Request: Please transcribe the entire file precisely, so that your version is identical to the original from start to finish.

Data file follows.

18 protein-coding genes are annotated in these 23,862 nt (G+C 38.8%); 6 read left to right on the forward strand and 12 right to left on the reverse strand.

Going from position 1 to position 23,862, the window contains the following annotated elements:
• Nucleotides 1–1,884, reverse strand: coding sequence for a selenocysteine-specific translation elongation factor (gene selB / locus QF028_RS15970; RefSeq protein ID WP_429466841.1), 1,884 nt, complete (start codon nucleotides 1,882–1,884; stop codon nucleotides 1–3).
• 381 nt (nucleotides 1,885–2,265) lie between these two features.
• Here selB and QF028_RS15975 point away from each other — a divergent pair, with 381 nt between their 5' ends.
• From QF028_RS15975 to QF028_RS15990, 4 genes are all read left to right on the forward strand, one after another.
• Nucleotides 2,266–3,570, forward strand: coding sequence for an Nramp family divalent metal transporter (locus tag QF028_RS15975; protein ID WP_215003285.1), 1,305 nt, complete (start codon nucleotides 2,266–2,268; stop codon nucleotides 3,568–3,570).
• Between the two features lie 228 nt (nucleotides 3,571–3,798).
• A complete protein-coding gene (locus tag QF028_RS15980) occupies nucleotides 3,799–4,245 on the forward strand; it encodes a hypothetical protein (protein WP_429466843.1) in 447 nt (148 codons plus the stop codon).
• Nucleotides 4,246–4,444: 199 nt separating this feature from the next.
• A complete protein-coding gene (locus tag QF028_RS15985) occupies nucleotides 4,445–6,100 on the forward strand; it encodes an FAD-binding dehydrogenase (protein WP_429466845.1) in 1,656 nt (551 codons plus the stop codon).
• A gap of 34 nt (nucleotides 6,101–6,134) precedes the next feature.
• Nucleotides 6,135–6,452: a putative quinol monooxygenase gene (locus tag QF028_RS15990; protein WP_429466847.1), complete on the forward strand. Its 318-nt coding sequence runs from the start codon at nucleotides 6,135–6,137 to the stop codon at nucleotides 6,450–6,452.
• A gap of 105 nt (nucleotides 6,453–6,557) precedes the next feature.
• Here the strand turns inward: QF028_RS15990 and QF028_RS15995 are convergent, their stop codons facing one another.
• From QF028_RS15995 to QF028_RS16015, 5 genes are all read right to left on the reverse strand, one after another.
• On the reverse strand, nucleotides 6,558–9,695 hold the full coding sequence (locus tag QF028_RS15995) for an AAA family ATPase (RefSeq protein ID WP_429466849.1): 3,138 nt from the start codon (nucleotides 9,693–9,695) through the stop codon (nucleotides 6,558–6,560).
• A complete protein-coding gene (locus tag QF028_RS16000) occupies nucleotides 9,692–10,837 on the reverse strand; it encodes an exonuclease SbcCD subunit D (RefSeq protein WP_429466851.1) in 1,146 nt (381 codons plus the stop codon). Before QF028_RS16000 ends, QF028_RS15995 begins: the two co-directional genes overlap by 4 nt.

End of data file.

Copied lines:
18 protein-coding genes are annotated in these 23,862 nt (G+C 38.8%); 6 read left to right on the forward strand and 12 right to left on the reverse strand.

Going from position 1 to position 23,862, the window contains the following annotated elements:
• Nucleotides 1–1,884, reverse strand: coding sequence for a selenocysteine-specific translation elongation factor (gene selB / locus QF028_RS15970; RefSeq protein ID WP_429466841.1), 1,884 nt, complete (start codon nucleotides 1,882–1,884; stop codon nucleotides 1–3).
• 381 nt (nucleotides 1,885–2,265) lie between these two features.
• Here selB and QF028_RS15975 point away from each other — a divergent pair, with 381 nt between their 5' ends.
• From QF028_RS15975 to QF028_RS15990, 4 genes are all read left to right on the forward strand, one after another.
• Nucleotides 2,266–3,570, forward strand: coding sequence for an Nramp family divalent metal transporter (locus tag QF028_RS15975; protein ID WP_215003285.1), 1,305 nt, complete (start codon nucleotides 2,266–2,268; stop codon nucleotides 3,568–3,570).
• Between the two features lie 228 nt (nucleotides 3,571–3,798).
• A complete protein-coding gene (locus tag QF028_RS15980) occupies nucleotides 3,799–4,245 on the forward strand; it encodes a hypothetical protein (protein WP_429466843.1) in 447 nt (148 codons plus the stop codon).
• Nucleotides 4,246–4,444: 199 nt separating this feature from the next.
• A complete protein-coding gene (locus tag QF028_RS15985) occupies nucleotides 4,445–6,100 on the forward strand; it encodes an FAD-binding dehydrogenase (protein WP_429466845.1) in 1,656 nt (551 codons plus the stop codon).
• A gap of 34 nt (nucleotides 6,101–6,134) precedes the next feature.
• Nucleotides 6,135–6,452: a putative quinol monooxygenase gene (locus tag QF028_RS15990; protein WP_429466847.1), complete on the forward strand. Its 318-nt coding sequence runs from the start codon at nucleotides 6,135–6,137 to the stop codon at nucleotides 6,450–6,452.
• A gap of 105 nt (nucleotides 6,453–6,557) precedes the next feature.
• Here the strand turns inward: QF028_RS15990 and QF028_RS15995 are convergent, their stop codons facing one another.
• From QF028_RS15995 to QF028_RS16015, 5 genes are all read right to left on the reverse strand, one after another.
• On the reverse strand, nucleotides 6,558–9,695 hold the full coding sequence (locus tag QF028_RS15995) for an AAA family ATPase (RefSeq protein ID WP_429466849.1): 3,138 nt from the start codon (nucleotides 9,693–9,695) through the stop codon (nucleotides 6,558–6,560).
• A complete protein-coding gene (locus tag QF028_RS16000) occupies nucleotides 9,692–10,837 on the reverse strand; it encodes an exonuclease SbcCD subunit D (RefSeq protein WP_429466851.1) in 1,146 nt (381 codons plus the stop codon). Before QF028_RS16000 ends, QF028_RS15995 begins: the two co-directional genes overlap by 4 nt.